Brain Abscesses Complicating Staphylococcus aureus Sepsis in a Premature Infant

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Brain abscess is a rare complication of staphylococcal bacteremia in infants. Here we present a case of a premature infant who developed multiple brain abscesses 12 weeks following an episode of inadequately treated Staphylococcus aureus sepsis. The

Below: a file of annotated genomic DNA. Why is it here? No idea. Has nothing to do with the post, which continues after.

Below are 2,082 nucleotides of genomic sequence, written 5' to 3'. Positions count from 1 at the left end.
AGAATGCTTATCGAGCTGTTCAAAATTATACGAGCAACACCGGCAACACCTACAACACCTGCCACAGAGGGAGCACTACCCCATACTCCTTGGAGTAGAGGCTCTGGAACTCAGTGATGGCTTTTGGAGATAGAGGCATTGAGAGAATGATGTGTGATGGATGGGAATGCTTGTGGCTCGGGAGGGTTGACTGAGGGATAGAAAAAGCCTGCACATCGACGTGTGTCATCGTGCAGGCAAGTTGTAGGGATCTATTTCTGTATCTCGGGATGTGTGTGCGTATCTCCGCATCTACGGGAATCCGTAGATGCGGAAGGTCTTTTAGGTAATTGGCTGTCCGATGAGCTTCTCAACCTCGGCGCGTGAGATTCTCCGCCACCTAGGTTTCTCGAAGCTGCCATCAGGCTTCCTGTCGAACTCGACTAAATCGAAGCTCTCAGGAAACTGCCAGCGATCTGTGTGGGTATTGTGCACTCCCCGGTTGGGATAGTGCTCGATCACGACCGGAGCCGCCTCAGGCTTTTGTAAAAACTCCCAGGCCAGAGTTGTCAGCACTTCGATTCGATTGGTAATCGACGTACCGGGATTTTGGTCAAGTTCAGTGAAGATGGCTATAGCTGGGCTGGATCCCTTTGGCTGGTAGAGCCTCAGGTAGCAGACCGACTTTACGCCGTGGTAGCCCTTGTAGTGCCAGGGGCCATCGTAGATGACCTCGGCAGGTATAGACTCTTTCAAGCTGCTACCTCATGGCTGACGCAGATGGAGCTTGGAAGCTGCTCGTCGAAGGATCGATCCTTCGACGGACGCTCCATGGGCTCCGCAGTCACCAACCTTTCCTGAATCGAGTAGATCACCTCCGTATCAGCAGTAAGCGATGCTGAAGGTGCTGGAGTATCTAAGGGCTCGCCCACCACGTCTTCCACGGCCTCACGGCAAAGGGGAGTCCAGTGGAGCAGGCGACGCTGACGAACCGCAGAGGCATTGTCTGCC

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  Infection 33 · 2005 · No. 1 © U RBAN  & V OGEL   36 Brain Abscesses Complicating Staphylococcus aureus  Sepsis in a Premature Infant G. Vartzelis, M. Theodoridou, G. L. Daikos, H. Dellagrammaticas, V. P. Syriopoulou  Abstract Brain abscess is a rare complication of staphylococcal bacteremia in infants. Here we present a case of a premature infant who developed multiple brain abscesses 12 weeks following an episode of inadequately treated Staphylococcus aureus  sepsis. The abscess developed in the absence of trauma, prior surgery, cyanotic heart disease, or immune defect. The initial staphylococcal isolate exhibited identical pulsed-field gel electrophoresis pattern with that of the isolate cultured from abscess aspirate. The infant was successfully treated by surgical drainage and adminis-tration of antibiotics for 12 weeks, initially teicoplanin and meropenem followed by trimethoprim/sulfamethoxazole, without neurological or developmental sequelae. Staphylo-coccal bacteremia in neonates should be vigorously treated to prevent life-threatening complications. Infection 2005; 33: 36–38DOI 10.1007/s15010-005-4062-z Introduction Brain abscesses are uncommon complications of bacterial meningitis or sepsis in neonates and young infants[1, 2]. Citrobacter   and Proteus  species are the most commonly reported organisms causing brain abscess during this early stage of life. Although Staphylococcus aureus  is among the causative agents of brain abscess in older children and adults [3, 4], this pathogen rarely causes brain abscess in the first months of life [5–8]. In this report, we present the clinical features, treatment, and outcome of a premature infant with multiple brain abscesses complicating inade-quately treated S. aureus  sepsis. Case Report A premature female was delivered by cesarean section after 33 weeks of gestation with birth weight of 1,590 g, length of 42 cm (< 10th percentile). 15 days after delivery, she became unstable with signs of sepsis; poor responsiveness, grunting, and poor pe-ripheral circulation. Her temperature was 39 °C; heart rate, 140 beats/min; respiratory rate, 50/min and blood pressure, 60/40 mmHg. Laboratory evaluation revealed the following: hemoglo-bin, 8.4 g/dl; white blood cell count, 6,300/mm 3 ; platelets, 115,000/mm 3 ; C-reactive protein was 66 mg/dl. She underwent a full septic screen and she was commenced on empirical treatment with am-picillin (100 mg/kg/day) and gentamicin (5 mg/kg/day). Cerebro-spinal fluid (CSF) examination revealed: no cells, protein of 120 mg/dl, and glucose of 55 mg/dl; Gram stain and cultures were neg-ative. The blood culture grew S. aureus  and Serratia marcescens  and the drainage from the right forearm intravenous catheter site grew S. marcescens . Both organisms were sensitive to gentamicin and resistant to ampicillin. The intravenous catheter was removed and 48 h after initiation of treatment, the bacteremia was cleared and the symptoms relieved. Antibiotics were discontinued after 7 days of treatment. A brain ultrasound, performed on day 18 of life, was unremarkable and the patient was discharged home in excellent condition at the age of 27 days.She remained well until the age of 14 weeks when she was ad-mitted to the hospital with a 3-day history of lethargy and fever of 38 °C. On clinical examination her anterior fontanelle was bulg-ing and her head sutures were widened, while no focal neurologi-cal signs were detected. Her occipitofrontal circumference was 40 cm (75th percentile), birth circumference was 32 cm (3rd percen-tile). Laboratory evaluation revealed the following: hemoglobin, 11.3 g/dl; white blood cell count, 17,300/mm 3 ; platelets, 603,000/mm 3 ; C-reactive protein was 4.2 mg/dl. A full septic screen was performed including a lumbar puncture, and the results from the CSF examination revealed: 8,000 cells/mm 3  (90% neutrophils), protein of 274 mg/dl, and glucose was not detectable. Imaging of the brain with ultrasound and computed tomography (CT) revealed three cerebral abscesses in the left frontal lobe (Fig-ure 1). Cardiac ultrasonography did not reveal any congenital ab-normalities. G. Vartzelis, M. Theodoridou, V. Syriopoulou First Dept. of Pediatrics, Aghia Sophia Children’s Hospital, Athens University, Athens, Greece G. L. Daikos First Dept. of Propaedeutic Medicine, Laiko General Hospital, Athens University, Athens, Greece H. Dellagrammaticas Neonatal Intensive Care Unit, Second Dept. of Pediatrics, Athens University, Aglaia Kyriakou Hospital, Athens, Greece.  V. P. Syriopoulou (corresponding author) First Dept. of Pediatrics, Aghia Sophia Children’s Hospital, Athens University, Thivon and Levadias Streets, GR-115 27 Athens, Greece; Phone: (+30/210) 746 7479, Fax: 775 7211, e-mail: vsyriop@med.uoa.gr Received: May 3, 2004 • Revision accepted: July 27, 2004 Infection  Case Report  Infection 33 · 2005 · No. 1 © U RBAN  & V OGEL   37 Treatment was initiated with meropenem (120 mg/kg/day) and teicoplanin (20 mg/kg/day) and the largest of the abscesses was drained through a left frontal burr hole. The culture of the as-pirate and CSF grew S. aureus . MICs determined by microdilution method were: oxacillin 0.5 µg/ml, cefotaxime 1 µg/ml, ceftriaxone, 1 µg/ml; imipenem, 0.06 µg/ml, meropenem 0.12 µg/ml, amikacin 1 µg/ml, trimethoprim/sulfamethoxazole 0.5/9.5 µg/ml, vancomy-cin 0.5 µg/ml, teicoplanin 0.5 µg/ml and rifampin 0.008 µg/ml. The Sma I digests of genomic DNA of the staphylococcal isolate from the current infection had identical pulsed-field gel electrophoresis pattern with that of the staphylococcal isolate from the previous hospitalization (Figure 2). Three days after initiation of antibiotic treatment and surgical drainage of the abscesses the patient im-proved significantly. She was discharged home in good condition after completing 8 weeks of intravenous antibiotic therapy with the aforementioned regimen. The child continued treatment with oral administration of trimethoprim/sulfamethoxazole (5/25 mg/kg q 12 h) for 1 additional month.At 3 months following completion of treatment, CT of the brain revealed a porencephalic cyst. At a 6-month follow-up visit, she was well without neurological or developmental sequelae. One year later, the child was doing well without other episodes of infections. A detailed immune workup did not reveal any under-lying immune defect; oxidative killing by neutrophil granulocytes and chemotaxis were normal, C3, C4, and CH50 were: 187 mg/dl, 26.4 mg/dl, and 42 U/ml, respectively; immunoglobulins and IgG subclasses were all within normal range, IgE was 21 IU/ml. The absolute number of CD4 + T cells was 1,833 cells/mm 3  and the CD4/CD8 ratio was 1.1. Discussion Brain abscesses in neonates or young infants are uncom-mon CNS infections and have different characteristics from those in older children [1–3, 9, 10]. They usually occur as complications of bacterial meningitis or bacteremia [1, 2]. The microbial agents that are commonly involved in the pathogenesis of neonatal brain abscesses are gram-nega-tive bacilli [1, 2]. Some microorganisms, such as Citrobacter   and Proteus , are characterized by unusual propensity for causing brain abscesses, whereas others, such as S. aureus , rarely are implicated in the pathogenesis of this infection during the first months of life [1, 2, 5–8]. In older children, congenital cyanotic heart diseases and infections in contig-uous structures such as otitis media, mastoiditis, or sinus-itis are the main etiologies of brain abscesses and the most important pathogens are anaerobic, and microaerophilic organisms, beta-hemolytic streptococci, and S. aureus  [4, 11]. In the case presented here the staphylococcal abscesses developed 12 weeks following an episode of staphylococ-cal bacteremia in the absence of any other predisposing factors.To our knowledge, only a few cases of staphylococcal brain abscesses in young infants have been reported previ-ously in the English literature [5–8]. Among those cases, the etiology of staphylococcal brain abscess was secondary to mastitis in two infants [6, 7], due to bacteremia follow-ing a peripheral vein catheter infection in one neonate [5] and obscure in one infant [8]. Although the case presented herein was diagnosed at 14 weeks of age, the brain most likely was infected by the hematogenous route during the preceding episode of staphylococcal bacteremia at 15 days of life. This is supported by the identical genotypes of the staphylococcal isolates cultured from the blood and the aspirate of the brain abscess of our patient. The hematog-enous dissemination was also favored by the location of the abscess in the frontal lobe. Clinical observations and experimental data have shown that the frontoparietal re-gion is the most favorable site of abscess formation after hematogenous dissemination [12]. Both bacterial and host factors may have played an important role in the pathogenesis of this life-threatening infection in our patient. Neonates have physiologic imma-turity in their immune system and their susceptibility to infections is well established. Furthermore, the right to left shunt that normally may be present in the first days of life, might have facilitated the hematogenous dissemination of bacteria to the brain by bypassing the defense mechanisms G. Vartzelis et al. Brain Abscesses in a Premature Infant Figure 1.  Brain computed tomography of an infant with staphylococ-cal abscesses. A  shows one large and two smaller abscesses with surrounding edema in the left frontal lobe; B  shows a large porencephalic cyst, 3 months following completion of treatment. Figure 2.  Pulsed-field gel electrophoresis of Sma I digests of genomic DNA of S. aureus  isolates. Lanes: L, lamda ladder DNA standard; 1, blood isolate; 2, brain abscess isolate.  G. Vartzelis et al. Brain Abscesses in a Premature Infant 38   Infection 33 · 2005 · No. 1 © U RBAN  & V OGEL of lung macrophages. It is also possible that staphylococci escaped the defense mechanisms of the host and the bac-tericidal effect of the antibiotics by their ability to survive intracellularly [13]. Undoubtedly, the inadequacy of the initial treatment regimen contributed significantly in this complication. Gentamicin cleared the bacteremia, but could not eradicate bacteria seeded in the brain, as this drug does not adequately pass the blood-brain barrier.Neonatal brain abscesses are often recognized late due to insidious onset of symptoms. Of particular interest in the present case was the prolonged (12-week) time interval between the initial episode of bacteremia and the clinical manifestations of the brain abscess. It is worth noting that the clinical presentation of a brain abscess depends mainly on the presence of raised intracranial pressure. In neonates the fontanels and the cranial sutures are still open and an intracranial mass lesion can grow without raising the intra-cranial pressure. This could explain the delayed onset of symptoms in the present case. The infant was brought to the hospital in a lethargic state, just after the rupture of the abscess into the ventricles having caused ventriculitis.Although there have been no controlled studies to draw firm conclusions for optimal therapy of brain abscesses in infants, clinical experience has shown that early surgical intervention combined with administration of specific an-tibiotics is required for a good outcome. Widespread avail-ability of CT scanning has contributed to a reduction in mortality from brain abscess from 30 to 10% [2, 3, 14, 15]. In a series of 30 neonates reported by Renier   et al. [2] four infants died, three from initial illness and one from shunt complications. In the same series, the long-term outcome was not uneventful. In the 17 children followed for more than 2 years, the proportion with an intelligence quotient at or above 80 fell to 24% (four cases). The absence of initial seizures, sterile CSF, normal ventricles on CT scans, and early aspiration of the abscess seem to be factors associated with better prognosis [2]. The presented case illustrates the unusual occurrence of brain abscess complicating staphylococcal sepsis in a premature infant. Prolonged administration of antibiotics along with surgical drainage are the keys to a successful outcome. Staphylococcal bacteremia in neonates should be vigorously treated to prevent metastatic infections and life-threatening complications. References 1. Krajewski R, Stelmasiak Z: Brain abscess in infants Childs Nerv Syst 1992; 8: 279–280.2. Renier D, Flandin C, Hirsch E, Hirsch JF: Brain abscesses in neo-nates. A study of 30 cases. J Neurosurg 1988; 69: 877–882.3. Saez-Llorens XJ, Umana MA, Odio CM, McCracken GH Jr, Nelson JD: Brain abscess in infants and children. Pediatr Infect Dis J 1989; 8: 449–458.4. Lakshmi V, Rao RR, Dinakar I: Bacteriology of brain abscess--ob-servations on 50 cases. J Med Microbiol 1993; 38: 187–190.5. Regev RH, Dolfin TZ, Zamir C: Multiple brain abscesses in a pre-mature infant: complication of Staphylococcus aureus  sepsis. Acta Paediatr 1995; 84: 585–587.6. Manzar S: Brain abscess following mastitis in a 3-month-old infant. J Trop Pediatr 2001; 47: 248–249.7. Mahapatra AK, Pawar SJ, Sharma RR, Lad SD: Brain abscess due to Staphylococcus aureus  following neonatal breast abscess: case report and a brief review of the literature. Annals of Saudi Medicine 2001; 21: 80–83.8. Tsutsumi S, Arai H, Hishii M, Suzuki K, Sato K: A case of neonatal cerebellar abscess. Childs Nerv Syst 2003; 19: 683–685.9. Sutton DL, Ouvrier RA: Cerebral abscess in the under 6 month age group. Arch Dis Child 1983; 58: 901–905.10. Tekkok IH, Erbengi A: Management of brain abscess in children: review of 130 cases over a period of 21 years. Childs Nerv Syst 1992; 8: 411–416.11. Brook I: Microbiology and management of brain abscess in chil-dren J Pediatr Neur 2004; 2: 125–130. www.jneurology.org.12. Meves SH, Schroder A, Muhs A, Postert T, Federlein J, Buttner T: Distribution of artificially-produced microembolic signals into the cerebral circulation. Ultrasound Med Biol 2001; 27: 285–287.13. Kielian T, Cheung A, Hickey WF: Diminished virulence of an alpha-toxin mutant of Staphylococcus aureus  in experimental brain abscesses. Infect Immun 2001; 69: 6902–6911.14. Jadavji T, Humphreys RP, Prober CG: Brain abscesses in infants and children. Pediatr Infect Dis J 1985; 4: 394–398.15. Mampalam TJ, Rosenblum ML: Trends in the management of bacterial brain abscesses: a review of 102 cases over 17 years. Neurosurgery 1988; 23: 451–458.